3) -XX:PermSize
Earlier JVM options specify the size of heap memory but this one is to specify the size of PermGen space, where string pool and class metadata is stored. This option is very important for the web server like Tomcat which often loads classes of the web application during deployment. It's worth knowing that PermGen space is replaced by MetaSpace in Java 8 and this option is not relevant if you are running with JRE 8 JVM. See Java Performance Companion by Charlie Hunt to learn more about Java 8 changes and their performance impact. It is the most up-to-date book in Java performance till date and help you to squeeze the best performance with JDK 8 in any application.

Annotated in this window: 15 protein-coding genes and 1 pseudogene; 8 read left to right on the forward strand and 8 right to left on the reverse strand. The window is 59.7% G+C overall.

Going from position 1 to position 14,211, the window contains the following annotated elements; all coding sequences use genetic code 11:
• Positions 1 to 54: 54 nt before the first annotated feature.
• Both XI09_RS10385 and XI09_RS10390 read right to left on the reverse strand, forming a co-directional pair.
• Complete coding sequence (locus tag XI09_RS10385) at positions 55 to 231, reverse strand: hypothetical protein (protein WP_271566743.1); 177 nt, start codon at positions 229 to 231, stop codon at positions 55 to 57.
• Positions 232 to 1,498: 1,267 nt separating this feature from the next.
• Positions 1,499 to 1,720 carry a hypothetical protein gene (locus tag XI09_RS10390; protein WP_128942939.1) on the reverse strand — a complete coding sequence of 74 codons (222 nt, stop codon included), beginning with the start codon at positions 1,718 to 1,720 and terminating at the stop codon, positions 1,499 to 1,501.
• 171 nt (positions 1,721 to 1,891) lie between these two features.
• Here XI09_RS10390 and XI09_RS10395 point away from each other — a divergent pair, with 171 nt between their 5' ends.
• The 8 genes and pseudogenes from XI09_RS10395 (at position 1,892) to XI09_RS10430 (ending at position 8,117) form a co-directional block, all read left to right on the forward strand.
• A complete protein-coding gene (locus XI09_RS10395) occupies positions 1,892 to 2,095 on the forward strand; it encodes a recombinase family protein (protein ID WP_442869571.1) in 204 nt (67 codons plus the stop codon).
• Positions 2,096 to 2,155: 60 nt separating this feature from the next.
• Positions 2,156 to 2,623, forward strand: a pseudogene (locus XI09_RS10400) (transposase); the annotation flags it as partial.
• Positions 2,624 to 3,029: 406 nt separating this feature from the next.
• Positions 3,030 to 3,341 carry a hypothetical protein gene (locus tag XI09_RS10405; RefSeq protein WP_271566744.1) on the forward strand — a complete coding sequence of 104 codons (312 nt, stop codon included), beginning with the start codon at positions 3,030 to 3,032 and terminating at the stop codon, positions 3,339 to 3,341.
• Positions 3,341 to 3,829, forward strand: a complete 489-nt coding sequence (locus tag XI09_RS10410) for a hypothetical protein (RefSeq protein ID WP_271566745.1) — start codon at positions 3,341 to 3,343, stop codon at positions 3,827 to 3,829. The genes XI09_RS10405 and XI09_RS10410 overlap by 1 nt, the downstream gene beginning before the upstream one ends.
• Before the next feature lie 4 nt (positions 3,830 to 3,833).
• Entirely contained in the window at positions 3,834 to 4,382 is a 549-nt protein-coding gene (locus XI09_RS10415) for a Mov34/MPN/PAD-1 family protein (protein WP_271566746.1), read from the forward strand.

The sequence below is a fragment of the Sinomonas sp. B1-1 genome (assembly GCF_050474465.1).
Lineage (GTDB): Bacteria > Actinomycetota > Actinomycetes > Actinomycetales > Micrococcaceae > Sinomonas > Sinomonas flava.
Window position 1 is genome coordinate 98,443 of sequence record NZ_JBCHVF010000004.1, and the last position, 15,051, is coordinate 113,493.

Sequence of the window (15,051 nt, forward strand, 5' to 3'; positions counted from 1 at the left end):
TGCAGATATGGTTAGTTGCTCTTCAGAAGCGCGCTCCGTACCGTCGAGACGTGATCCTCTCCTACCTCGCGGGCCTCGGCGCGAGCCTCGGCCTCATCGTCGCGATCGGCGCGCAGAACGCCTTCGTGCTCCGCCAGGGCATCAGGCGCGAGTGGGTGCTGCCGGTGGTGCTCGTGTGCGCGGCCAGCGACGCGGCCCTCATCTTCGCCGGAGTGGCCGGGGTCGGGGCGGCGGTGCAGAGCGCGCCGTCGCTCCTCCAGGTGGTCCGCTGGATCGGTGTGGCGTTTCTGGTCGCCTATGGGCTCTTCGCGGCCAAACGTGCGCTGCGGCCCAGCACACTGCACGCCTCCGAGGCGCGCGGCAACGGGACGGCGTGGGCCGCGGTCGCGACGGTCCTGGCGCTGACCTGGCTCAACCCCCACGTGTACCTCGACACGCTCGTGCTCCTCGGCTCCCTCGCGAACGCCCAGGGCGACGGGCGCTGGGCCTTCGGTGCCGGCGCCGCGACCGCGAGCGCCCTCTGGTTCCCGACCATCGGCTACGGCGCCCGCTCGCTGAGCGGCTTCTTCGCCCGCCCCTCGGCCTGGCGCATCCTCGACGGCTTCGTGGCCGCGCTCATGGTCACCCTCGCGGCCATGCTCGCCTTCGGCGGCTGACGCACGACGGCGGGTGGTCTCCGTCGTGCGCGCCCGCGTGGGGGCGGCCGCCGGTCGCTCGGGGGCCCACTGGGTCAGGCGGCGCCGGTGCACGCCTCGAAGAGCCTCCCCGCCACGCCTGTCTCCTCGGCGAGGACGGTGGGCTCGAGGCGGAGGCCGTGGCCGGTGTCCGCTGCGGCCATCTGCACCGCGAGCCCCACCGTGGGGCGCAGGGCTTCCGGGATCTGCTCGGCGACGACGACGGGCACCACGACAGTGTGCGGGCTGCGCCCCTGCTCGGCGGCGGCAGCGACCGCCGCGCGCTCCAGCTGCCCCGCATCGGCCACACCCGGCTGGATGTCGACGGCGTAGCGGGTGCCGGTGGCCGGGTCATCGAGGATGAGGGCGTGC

4) -XX:MaxPermSize
This is the counterpart of earlier JVM option and used to specify the maximum size of permanent generation of JVM. The permgen will expand until it reaches this value, It cannot expand beyond this. If the permanent generation of JVM is full then you will get java.lang.OutOfMemoryError: PermGen space. So, this option is very important to avoid that error.

5) -verbose:gc
This JVM option is used to enable Garbage collection logging in your Java application. It will show you whether it's major or minor garbage collection, which kind of garbage collector is used, how much memory is reclaimed and how much time it took etc.

6) -XX:+PrintGCTimeStamps
This JVM option will prepend record with timestamp since Java application start, so you can see that at which state of your application GC activity peaks.